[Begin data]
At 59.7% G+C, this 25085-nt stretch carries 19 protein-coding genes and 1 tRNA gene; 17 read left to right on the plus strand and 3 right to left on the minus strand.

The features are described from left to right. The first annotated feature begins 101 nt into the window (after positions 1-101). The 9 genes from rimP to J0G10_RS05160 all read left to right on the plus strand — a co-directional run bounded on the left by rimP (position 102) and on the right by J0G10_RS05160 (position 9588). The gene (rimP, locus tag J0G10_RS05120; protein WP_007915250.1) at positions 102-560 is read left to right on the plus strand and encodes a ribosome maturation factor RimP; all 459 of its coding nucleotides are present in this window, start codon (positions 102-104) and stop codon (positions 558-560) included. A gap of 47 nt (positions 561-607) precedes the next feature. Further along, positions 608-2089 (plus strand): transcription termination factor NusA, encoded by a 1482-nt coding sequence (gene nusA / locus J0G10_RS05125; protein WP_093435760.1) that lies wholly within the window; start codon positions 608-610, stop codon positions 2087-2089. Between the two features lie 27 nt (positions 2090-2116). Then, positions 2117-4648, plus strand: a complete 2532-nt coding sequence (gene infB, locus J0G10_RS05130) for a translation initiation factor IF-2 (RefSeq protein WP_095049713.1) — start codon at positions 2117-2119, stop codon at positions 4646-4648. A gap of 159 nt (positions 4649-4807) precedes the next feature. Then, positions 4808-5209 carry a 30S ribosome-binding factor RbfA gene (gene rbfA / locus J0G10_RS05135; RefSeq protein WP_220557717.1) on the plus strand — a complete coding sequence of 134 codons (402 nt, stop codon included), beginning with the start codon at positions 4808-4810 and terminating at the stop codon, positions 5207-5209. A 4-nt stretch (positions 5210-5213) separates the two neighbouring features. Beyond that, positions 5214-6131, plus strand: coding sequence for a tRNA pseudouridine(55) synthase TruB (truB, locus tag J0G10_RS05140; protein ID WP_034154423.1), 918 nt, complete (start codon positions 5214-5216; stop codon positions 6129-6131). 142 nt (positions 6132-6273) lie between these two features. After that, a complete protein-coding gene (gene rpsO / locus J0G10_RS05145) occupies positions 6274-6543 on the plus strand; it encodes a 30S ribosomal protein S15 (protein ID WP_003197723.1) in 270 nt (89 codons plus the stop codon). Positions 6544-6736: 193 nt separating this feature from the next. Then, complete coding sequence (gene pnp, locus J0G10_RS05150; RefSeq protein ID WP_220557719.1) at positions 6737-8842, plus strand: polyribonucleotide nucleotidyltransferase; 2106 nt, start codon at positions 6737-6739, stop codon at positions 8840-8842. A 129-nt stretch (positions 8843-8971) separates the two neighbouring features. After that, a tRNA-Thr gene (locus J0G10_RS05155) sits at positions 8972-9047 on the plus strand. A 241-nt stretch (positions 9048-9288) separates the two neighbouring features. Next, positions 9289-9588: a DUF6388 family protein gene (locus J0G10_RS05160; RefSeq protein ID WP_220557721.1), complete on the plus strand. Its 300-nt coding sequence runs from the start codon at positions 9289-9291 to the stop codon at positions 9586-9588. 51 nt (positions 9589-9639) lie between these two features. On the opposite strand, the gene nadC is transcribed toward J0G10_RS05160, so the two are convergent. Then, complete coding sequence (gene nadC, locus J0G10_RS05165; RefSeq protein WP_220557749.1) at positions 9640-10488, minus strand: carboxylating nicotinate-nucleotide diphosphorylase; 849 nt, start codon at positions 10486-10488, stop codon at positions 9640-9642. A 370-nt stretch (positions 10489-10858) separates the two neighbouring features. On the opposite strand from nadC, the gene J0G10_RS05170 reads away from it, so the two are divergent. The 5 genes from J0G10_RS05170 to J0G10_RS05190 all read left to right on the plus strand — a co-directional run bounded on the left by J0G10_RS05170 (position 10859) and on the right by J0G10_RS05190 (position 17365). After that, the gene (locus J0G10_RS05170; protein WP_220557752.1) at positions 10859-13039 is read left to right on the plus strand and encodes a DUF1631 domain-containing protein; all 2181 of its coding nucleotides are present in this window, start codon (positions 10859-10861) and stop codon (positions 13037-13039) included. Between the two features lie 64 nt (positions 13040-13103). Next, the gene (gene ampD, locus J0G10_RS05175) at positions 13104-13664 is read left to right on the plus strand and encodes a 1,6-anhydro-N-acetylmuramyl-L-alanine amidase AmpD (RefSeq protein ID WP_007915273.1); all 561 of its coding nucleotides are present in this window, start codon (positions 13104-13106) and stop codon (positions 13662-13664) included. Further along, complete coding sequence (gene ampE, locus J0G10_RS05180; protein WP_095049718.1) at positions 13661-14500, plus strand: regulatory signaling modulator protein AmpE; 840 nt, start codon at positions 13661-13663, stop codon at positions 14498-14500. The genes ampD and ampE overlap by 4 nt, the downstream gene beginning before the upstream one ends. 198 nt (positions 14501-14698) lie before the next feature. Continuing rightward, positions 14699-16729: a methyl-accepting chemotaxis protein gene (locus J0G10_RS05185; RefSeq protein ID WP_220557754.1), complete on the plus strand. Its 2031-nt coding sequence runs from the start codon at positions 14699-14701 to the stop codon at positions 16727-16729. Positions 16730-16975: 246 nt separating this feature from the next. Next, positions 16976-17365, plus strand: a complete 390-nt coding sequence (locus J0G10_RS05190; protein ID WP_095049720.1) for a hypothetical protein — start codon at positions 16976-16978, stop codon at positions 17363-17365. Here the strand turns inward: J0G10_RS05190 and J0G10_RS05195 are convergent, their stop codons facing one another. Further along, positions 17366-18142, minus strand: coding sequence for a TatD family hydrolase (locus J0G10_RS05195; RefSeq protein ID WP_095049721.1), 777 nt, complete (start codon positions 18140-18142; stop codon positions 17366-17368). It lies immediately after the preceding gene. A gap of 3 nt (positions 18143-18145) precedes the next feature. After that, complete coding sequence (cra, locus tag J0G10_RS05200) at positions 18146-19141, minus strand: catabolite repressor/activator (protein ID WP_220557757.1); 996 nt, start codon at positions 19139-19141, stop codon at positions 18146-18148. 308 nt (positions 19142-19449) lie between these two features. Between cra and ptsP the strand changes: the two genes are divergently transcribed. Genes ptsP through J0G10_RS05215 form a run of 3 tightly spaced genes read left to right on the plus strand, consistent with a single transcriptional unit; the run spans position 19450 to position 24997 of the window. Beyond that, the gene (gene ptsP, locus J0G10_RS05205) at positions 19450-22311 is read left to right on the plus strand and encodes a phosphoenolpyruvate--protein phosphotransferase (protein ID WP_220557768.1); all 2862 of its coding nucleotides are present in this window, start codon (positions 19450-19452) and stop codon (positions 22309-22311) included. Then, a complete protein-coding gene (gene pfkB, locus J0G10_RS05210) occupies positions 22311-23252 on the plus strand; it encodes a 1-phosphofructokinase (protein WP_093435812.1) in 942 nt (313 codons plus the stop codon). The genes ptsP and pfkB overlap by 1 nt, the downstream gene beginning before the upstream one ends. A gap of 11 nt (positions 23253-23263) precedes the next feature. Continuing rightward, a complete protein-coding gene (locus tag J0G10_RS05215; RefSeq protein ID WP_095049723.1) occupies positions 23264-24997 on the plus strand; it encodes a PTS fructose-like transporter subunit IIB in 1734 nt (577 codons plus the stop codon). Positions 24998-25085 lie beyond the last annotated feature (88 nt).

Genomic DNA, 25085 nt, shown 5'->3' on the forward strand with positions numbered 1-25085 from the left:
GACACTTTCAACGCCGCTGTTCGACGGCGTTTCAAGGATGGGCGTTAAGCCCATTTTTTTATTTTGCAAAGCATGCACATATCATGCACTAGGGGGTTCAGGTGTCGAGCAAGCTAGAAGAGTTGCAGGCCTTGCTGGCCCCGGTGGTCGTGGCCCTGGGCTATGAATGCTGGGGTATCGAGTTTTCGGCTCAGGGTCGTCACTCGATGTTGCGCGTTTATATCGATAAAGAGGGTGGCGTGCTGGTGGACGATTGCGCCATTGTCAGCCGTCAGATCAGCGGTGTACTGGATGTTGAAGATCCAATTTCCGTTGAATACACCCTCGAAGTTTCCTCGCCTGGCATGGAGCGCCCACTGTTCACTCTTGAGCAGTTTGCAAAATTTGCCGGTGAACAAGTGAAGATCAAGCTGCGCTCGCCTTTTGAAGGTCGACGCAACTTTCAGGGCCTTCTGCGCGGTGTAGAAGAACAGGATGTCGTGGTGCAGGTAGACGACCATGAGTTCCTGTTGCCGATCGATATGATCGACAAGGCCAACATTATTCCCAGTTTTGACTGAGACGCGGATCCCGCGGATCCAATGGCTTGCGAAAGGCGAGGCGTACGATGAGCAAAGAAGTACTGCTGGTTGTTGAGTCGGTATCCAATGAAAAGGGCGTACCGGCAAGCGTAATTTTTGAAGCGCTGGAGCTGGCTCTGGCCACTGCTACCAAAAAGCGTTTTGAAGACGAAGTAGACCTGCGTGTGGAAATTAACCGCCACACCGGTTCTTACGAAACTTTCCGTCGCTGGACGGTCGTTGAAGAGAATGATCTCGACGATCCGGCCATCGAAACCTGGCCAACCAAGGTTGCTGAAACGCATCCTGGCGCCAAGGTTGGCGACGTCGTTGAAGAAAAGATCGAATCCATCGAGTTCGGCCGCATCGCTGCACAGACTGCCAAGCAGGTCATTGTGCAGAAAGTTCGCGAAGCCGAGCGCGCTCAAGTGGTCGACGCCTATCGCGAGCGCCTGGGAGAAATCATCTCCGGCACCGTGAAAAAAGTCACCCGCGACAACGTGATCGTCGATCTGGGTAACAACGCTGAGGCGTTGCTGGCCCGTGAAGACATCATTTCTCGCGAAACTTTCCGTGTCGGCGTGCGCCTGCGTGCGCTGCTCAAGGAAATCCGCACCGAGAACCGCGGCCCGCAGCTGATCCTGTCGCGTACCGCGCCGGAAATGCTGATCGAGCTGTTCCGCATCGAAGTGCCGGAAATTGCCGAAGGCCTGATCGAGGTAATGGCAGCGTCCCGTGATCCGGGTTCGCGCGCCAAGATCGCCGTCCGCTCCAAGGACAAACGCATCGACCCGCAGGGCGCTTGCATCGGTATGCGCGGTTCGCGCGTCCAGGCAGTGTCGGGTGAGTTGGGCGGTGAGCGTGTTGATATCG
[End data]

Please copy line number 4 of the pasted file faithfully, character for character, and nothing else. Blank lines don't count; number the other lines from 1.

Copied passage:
GACACTTTCAACGCCGCTGTTCGACGGCGTTTCAAGGATGGGCGTTAAGCCCATTTTTTTATTTTGCAAAGCATGCACATATCATGCACTAGGGGGTTCAGGTGTCGAGCAAGCTAGAAGAGTTGCAGGCCTTGCTGGCCCCGGTGGTCGTGGCCCTGGGCTATGAATGCTGGGGTATCGAGTTTTCGGCTCAGGGTCGTCACTCGATGTTGCGCGTTTATATCGATAAAGAGGGTGGCGTGCTGGTGGACGATTGCGCCATTGTCAGCCGTCAGATCAGCGGTGTACTGGATGTTGAAGATCCAATTTCCGTTGAATACACCCTCGAAGTTTCCTCGCCTGGCATGGAGCGCCCACTGTTCACTCTTGAGCAGTTTGCAAAATTTGCCGGTGAACAAGTGAAGATCAAGCTGCGCTCGCCTTTTGAAGGTCGACGCAACTTTCAGGGCCTTCTGCGCGGTGTAGAAGAACAGGATGTCGTGGTGCAGGTAGACGACCATGAGTTCCTGTTGCCGATCGATATGATCGACAAGGCCAACATTATTCCCAGTTTTGACTGAGACGCGGATCCCGCGGATCCAATGGCTTGCGAAAGGCGAGGCGTACGATGAGCAAAGAAGTACTGCTGGTTGTTGAGTCGGTATCCAATGAAAAGGGCGTACCGGCAAGCGTAATTTTTGAAGCGCTGGAGCTGGCTCTGGCCACTGCTACCAAAAAGCGTTTTGAAGACGAAGTAGACCTGCGTGTGGAAATTAACCGCCACACCGGTTCTTACGAAACTTTCCGTCGCTGGACGGTCGTTGAAGAGAATGATCTCGACGATCCGGCCATCGAAACCTGGCCAACCAAGGTTGCTGAAACGCATCCTGGCGCCAAGGTTGGCGACGTCGTTGAAGAAAAGATCGAATCCATCGAGTTCGGCCGCATCGCTGCACAGACTGCCAAGCAGGTCATTGTGCAGAAAGTTCGCGAAGCCGAGCGCGCTCAAGTGGTCGACGCCTATCGCGAGCGCCTGGGAGAAATCATCTCCGGCACCGTGAAAAAAGTCACCCGCGACAACGTGATCGTCGATCTGGGTAACAACGCTGAGGCGTTGCTGGCCCGTGAAGACATCATTTCTCGCGAAACTTTCCGTGTCGGCGTGCGCCTGCGTGCGCTGCTCAAGGAAATCCGCACCGAGAACCGCGGCCCGCAGCTGATCCTGTCGCGTACCGCGCCGGAAATGCTGATCGAGCTGTTCCGCATCGAAGTGCCGGAAATTGCCGAAGGCCTGATCGAGGTAATGGCAGCGTCCCGTGATCCGGGTTCGCGCGCCAAGATCGCCGTCCGCTCCAAGGACAAACGCATCGACCCGCAGGGCGCTTGCATCGGTATGCGCGGTTCGCGCGTCCAGGCAGTGTCGGGTGAGTTGGGCGGTGAGCGTGTTGATATCG